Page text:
Take the 2-minute tour ×
Server Fault is a question and answer site for professional system and network administrators. It's 100% free, no registration required.

I would like to run some scripts on hosts which are EC2 instances but I don't know how to be sure that the host is really an EC2 instance.

I have made some tests, but this is not sufficient:

  • Test that binary ec2_userdata is available (but this will not always be true)
  • Test availability of "http://169.254.169.254/latest/meta-data" (but will this be always true ? and what is this "magical IP" ?)
share|improve this question
    
    
It's an APIPA address actually, which is quite odd to use as a reference for a critical service like meta data retrieval. –  Matthieu Cerda Jan 4 '13 at 9:52
1  
The IP ranges of EC2s are public (though varying from time to time). If you keep up with a current list you can check the instances IP against that ranges. –  Karma Fusebox Jan 4 '13 at 10:30
1  
Don't rely on 169.254.169.254 if you want EC2 and only EC2 - EC2-alike systems like Eucalyptus also support it. engage.eucalyptus.com/customer/portal/articles/… –  ceejayoz Jul 2 '13 at 14:21
add comment

4 Answers 4

up vote 2 down vote accepted

Well actually, there is a very simple way to detect if the host is an EC2 instance: check the reverse lookup of your public IP. The EC2 reverses are quite hard to miss.

Also, if you did not modify it, the hostname should be your reverse, making it further easy to spot it.

You might also use the "magical IP" you talked about, as it is indeed the standard way to get EC2 Instance tags, however, if you are not on a EC2 network, you will have to wait for a timeout, which is generally not desirable...

If these methods are not enough, just do a whois of your IP and check if you are within and Amazon EC2 IP block.

EDIT: You may use this small shell bit:

#!/bin/bash
LOCAL_HOSTNAME=$(hostname -d)
if [[ ${LOCAL_HOSTNAME} =~ .*\.amazonaws\.com ]]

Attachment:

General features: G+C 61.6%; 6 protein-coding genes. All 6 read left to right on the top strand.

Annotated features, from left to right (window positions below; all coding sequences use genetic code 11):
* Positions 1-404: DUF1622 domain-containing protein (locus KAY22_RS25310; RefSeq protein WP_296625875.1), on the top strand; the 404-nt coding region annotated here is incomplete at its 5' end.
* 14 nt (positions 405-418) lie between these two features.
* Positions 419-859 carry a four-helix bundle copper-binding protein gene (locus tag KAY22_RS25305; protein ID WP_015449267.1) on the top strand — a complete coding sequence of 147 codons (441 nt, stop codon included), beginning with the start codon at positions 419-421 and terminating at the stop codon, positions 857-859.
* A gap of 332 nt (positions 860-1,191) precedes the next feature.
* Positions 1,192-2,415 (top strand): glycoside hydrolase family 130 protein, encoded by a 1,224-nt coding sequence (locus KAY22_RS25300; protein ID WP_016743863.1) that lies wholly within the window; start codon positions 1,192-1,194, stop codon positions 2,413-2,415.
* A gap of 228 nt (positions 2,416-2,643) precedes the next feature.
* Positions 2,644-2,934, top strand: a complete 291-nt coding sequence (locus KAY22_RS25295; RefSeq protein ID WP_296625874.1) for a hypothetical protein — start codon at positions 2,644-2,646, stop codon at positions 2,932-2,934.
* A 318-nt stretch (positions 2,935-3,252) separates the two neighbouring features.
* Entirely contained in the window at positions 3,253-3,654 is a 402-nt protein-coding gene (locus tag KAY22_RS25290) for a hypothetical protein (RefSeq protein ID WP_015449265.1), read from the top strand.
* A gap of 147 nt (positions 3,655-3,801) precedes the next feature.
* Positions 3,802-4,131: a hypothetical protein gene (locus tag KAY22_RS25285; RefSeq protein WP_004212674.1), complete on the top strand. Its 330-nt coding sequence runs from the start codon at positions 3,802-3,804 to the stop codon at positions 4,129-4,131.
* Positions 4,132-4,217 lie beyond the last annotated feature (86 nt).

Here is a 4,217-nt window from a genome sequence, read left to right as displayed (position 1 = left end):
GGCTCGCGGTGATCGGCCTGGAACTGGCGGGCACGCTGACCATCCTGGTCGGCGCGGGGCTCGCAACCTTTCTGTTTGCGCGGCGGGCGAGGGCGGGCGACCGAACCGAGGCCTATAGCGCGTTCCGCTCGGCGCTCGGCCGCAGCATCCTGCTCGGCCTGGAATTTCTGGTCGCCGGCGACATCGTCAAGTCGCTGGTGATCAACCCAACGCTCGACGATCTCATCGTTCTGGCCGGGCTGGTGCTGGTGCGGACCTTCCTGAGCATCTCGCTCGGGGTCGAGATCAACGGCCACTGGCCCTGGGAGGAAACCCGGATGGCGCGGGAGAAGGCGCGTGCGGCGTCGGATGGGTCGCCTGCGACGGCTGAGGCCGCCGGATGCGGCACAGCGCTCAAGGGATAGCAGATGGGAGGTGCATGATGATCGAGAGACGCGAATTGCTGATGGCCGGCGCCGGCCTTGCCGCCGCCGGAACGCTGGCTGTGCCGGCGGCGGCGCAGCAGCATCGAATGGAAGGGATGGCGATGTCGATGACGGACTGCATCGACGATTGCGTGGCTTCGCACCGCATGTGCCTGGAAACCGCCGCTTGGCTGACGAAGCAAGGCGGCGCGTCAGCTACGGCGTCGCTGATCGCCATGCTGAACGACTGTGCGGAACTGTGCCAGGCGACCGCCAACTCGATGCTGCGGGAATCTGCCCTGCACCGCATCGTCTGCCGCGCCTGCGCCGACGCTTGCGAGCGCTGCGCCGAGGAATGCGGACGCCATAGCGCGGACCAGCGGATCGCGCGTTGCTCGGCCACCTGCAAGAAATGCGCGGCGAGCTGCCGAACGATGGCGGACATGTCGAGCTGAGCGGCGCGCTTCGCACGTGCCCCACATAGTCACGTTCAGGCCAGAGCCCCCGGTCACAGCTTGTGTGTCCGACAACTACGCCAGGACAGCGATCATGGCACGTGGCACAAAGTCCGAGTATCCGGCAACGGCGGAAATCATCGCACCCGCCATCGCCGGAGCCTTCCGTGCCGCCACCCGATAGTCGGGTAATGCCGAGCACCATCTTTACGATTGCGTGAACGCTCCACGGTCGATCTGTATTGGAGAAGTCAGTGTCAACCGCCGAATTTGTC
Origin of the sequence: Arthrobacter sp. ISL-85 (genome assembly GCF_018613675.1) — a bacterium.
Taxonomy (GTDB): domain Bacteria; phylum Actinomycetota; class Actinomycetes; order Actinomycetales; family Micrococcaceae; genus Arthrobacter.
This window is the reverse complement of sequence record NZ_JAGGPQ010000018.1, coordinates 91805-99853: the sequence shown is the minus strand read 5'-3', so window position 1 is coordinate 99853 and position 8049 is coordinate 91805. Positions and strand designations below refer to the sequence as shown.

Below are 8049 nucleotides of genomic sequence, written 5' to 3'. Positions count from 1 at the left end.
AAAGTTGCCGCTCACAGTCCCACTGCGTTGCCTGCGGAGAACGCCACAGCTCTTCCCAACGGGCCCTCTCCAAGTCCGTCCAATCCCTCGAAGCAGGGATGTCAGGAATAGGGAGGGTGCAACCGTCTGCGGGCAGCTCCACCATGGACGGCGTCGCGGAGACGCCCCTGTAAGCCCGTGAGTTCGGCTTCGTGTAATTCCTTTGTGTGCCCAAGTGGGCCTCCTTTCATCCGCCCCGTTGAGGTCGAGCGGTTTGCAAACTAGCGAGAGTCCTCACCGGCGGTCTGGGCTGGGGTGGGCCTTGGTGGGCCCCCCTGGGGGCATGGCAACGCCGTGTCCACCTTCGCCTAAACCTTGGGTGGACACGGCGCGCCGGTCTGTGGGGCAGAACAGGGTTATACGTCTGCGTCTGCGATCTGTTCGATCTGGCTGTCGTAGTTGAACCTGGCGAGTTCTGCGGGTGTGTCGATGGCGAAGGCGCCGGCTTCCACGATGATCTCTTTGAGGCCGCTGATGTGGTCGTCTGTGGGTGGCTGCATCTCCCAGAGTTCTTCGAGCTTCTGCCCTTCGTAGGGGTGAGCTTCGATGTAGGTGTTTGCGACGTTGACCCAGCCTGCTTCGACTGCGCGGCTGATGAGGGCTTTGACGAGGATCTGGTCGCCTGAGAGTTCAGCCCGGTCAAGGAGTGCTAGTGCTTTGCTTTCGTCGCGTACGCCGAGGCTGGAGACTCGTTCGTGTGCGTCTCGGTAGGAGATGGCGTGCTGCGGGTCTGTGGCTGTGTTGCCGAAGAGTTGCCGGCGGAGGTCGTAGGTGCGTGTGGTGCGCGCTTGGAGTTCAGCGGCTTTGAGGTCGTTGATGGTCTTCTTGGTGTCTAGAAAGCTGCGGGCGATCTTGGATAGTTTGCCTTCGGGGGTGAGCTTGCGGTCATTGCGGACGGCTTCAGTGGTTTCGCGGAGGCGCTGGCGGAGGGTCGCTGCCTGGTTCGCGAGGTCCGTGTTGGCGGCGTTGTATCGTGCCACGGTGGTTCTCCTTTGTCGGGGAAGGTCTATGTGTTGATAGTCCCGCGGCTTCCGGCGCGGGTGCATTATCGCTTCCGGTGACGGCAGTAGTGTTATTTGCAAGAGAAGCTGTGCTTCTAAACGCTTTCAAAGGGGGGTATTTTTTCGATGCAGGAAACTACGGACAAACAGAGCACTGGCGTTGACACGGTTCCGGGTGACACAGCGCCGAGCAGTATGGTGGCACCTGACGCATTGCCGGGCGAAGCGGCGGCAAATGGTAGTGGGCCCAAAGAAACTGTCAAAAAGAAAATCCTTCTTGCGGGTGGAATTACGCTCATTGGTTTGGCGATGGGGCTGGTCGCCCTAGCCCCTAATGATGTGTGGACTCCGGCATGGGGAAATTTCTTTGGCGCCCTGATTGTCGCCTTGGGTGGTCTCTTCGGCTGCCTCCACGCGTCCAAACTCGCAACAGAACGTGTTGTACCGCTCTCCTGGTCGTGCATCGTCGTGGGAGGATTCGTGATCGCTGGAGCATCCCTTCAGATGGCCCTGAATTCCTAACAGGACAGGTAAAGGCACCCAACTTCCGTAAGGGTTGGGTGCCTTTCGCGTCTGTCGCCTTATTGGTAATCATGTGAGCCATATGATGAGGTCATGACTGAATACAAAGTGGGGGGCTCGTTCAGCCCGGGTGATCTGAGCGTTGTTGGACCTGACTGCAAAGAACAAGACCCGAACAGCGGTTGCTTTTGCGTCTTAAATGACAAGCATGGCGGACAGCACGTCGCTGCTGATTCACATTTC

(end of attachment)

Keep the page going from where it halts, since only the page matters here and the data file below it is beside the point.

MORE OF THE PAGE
then
        echo "This is an EC2 instance"
else
        echo "This is not an EC2 instance, or a reverse-customized one"
fi

Careful though, [[ is a bashism. You may also use a Python or Perl uniline, YMMV.

share|improve this answer
3  
this doesn't work in a VPC or an environment where you have changed the hostname; eg. if your machines are in domain.local –  Preflightsiren Jan 28 '13 at 9:28
    
the hostname bit is just bound to fail. –  Dan Pritts Feb 13 at 19:28
add comment

Look for the metadata by the EC2 internal domain name instead of IP, which will return a fast DNS failure if you're not on EC2 and avoids IP conflicts or routing issues:

curl http://instance-data.ec2.internal; echo $?

share|improve this answer
add comment

Perhaps you can use "facter":

"Facter is a cross-platform library for retrieving simple operating system facts, like operating system, linux distribution, or MAC address."

http://www.puppetlabs.com/puppet/related-projects/facter/

For example, if we take a look to the ec2 fact (facter-1.6.12/lib/facter/ec2.rb):

require 'facter/util/ec2'
require 'open-uri'

def metadata(id = "")
  open("http://169.254.169.254/2008-02-01/meta-data/#{id||=''}").read.
    split("\n").each do |o|
    key = "#{id}#{o.gsub(/\=.*$/, '/')}"
    if key[-1..-1] != '/'
      value = open("http://169.254.169.254/2008-02-01/meta-data/#{key}").read.
        split("\n")
      symbol = "ec2_#{key.gsub(/\-|\//, '_')}".to_sym
      Facter.add(symbol) { setcode { value.join(',') } }
    else
      metadata(key)
    end
  end
end

def userdata()
  begin
    value = open("http://169.254.169.254/2008-02-01/user-data/").read.split
    Facter.add(:ec2_userdata) { setcode { value } }
  rescue OpenURI::HTTPError
  end
end

if (Facter::Util::EC2.has_euca_mac? || Facter::Util::EC2.has_openstack_mac? ||
    Facter::Util::EC2.has_ec2_arp?) && Facter::Util::EC2.can_connect?

  metadata
  userdata
else
  Facter.debug "Not an EC2 host"
end
share|improve this answer
add comment

Hostnames are likely to change, run a whois against your public IP:

if [[ ! -z $(whois $(curl -s shtuff.it/myip/short) | grep -i amazon) ]]; then 
  echo "I'm Amazon"
else 
  echo "I'm not Amazon"
fi

or hit the AWS meta-data url

if [[ ! -z $(curl -s http://169.254.169.254/1.0/) ]]; then 
  echo "I'm Amazon"
else 
  echo "I'm not Amazon"
fi
share|improve this answer
1  
Add a --connect-timeout 1 to the second curl statement to fail quickly if you're not running on EC2. –  Jonathan Oliver Sep 25 '13 at 12:27
    
FWIW, using the metadata URL can indicate it's running as a cloud instance, but cannot conclusively determine if it is specifically EC2. OpenStack and Eucalyptus also use the same metadata URI. I know this is picking nits, but for my work, which cloud provider matters. –  EmmEff Feb 20 at 15:53
add comment

Your Answer

 
discard

By posting your answer, you agree to the privacy policy and terms of service.

Not the answer you're looking for? Browse other questions tagged or ask your own question.